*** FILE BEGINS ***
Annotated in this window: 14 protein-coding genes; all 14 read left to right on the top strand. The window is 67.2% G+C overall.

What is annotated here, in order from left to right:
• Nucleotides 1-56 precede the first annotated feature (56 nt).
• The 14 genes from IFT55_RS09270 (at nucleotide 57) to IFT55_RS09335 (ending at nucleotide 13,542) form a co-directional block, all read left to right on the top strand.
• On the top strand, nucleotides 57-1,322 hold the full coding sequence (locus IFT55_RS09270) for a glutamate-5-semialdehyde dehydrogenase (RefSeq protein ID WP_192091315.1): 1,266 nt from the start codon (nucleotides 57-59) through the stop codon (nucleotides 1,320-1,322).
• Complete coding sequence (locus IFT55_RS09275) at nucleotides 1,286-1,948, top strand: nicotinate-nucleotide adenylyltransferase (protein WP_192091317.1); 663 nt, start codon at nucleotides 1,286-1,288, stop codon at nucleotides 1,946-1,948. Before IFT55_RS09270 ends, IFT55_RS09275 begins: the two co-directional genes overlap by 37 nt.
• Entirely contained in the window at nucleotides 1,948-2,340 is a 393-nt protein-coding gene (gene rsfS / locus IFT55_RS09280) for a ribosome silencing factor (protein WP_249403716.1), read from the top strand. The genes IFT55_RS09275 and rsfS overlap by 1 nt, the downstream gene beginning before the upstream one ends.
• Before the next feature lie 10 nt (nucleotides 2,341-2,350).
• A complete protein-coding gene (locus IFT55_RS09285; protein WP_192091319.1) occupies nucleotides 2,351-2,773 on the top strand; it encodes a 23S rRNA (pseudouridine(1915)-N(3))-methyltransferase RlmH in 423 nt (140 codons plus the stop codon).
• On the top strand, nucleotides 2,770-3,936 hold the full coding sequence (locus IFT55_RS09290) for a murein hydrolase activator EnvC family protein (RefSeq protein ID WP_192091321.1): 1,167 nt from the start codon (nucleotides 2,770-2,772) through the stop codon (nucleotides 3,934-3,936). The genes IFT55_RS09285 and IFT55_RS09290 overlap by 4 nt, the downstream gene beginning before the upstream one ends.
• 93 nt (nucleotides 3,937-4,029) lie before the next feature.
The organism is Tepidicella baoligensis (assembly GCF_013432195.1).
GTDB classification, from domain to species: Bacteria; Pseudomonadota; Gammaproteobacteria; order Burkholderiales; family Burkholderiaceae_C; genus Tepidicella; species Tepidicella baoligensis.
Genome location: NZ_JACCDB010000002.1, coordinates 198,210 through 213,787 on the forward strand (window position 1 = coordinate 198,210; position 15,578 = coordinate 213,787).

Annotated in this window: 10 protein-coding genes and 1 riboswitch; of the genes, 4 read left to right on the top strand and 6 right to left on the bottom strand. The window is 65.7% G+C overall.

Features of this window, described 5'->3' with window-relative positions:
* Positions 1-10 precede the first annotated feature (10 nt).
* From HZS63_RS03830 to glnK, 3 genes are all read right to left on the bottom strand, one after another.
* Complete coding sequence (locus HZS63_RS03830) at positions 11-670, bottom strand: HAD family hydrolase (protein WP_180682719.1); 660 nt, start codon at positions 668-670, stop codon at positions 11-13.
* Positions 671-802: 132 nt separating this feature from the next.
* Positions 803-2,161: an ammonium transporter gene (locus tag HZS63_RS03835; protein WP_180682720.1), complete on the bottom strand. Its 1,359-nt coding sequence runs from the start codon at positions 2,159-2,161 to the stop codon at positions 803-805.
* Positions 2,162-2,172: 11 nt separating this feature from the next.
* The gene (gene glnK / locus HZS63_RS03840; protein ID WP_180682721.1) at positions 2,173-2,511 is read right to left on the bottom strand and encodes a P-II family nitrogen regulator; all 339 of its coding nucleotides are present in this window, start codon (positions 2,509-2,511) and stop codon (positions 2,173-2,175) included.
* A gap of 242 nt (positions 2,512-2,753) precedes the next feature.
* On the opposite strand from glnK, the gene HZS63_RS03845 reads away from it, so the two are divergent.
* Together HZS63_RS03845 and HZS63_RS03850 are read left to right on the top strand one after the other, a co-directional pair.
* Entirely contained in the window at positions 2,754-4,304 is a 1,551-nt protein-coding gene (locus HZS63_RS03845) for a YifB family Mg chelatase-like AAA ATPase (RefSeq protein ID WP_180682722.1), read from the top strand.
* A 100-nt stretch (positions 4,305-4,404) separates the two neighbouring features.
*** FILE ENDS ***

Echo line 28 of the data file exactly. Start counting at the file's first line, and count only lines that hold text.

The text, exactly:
* A 100-nt stretch (positions 4,305-4,404) separates the two neighbouring features.